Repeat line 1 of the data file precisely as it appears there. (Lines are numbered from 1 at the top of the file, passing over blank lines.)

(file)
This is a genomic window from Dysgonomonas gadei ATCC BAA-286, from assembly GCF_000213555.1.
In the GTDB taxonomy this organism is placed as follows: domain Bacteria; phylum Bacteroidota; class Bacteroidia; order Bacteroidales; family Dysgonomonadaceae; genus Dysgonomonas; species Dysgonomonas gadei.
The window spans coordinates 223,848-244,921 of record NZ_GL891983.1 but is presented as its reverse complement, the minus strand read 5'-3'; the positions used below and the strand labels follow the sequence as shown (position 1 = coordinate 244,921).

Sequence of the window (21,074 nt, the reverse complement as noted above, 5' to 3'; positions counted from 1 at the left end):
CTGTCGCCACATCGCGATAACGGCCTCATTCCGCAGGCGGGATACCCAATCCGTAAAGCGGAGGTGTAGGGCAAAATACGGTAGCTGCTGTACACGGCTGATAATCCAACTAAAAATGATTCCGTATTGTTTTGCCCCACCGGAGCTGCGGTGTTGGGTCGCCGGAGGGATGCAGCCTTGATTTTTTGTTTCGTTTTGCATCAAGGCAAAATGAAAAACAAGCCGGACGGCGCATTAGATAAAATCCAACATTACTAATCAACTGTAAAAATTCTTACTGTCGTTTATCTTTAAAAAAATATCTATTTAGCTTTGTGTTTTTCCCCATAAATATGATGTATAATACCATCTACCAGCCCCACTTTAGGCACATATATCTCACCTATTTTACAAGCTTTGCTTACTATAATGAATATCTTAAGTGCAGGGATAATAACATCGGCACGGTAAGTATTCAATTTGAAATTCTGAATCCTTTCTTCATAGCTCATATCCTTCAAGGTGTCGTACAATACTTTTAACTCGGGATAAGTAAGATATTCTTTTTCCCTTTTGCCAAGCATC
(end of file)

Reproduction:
This is a genomic window from Dysgonomonas gadei ATCC BAA-286, from assembly GCF_000213555.1.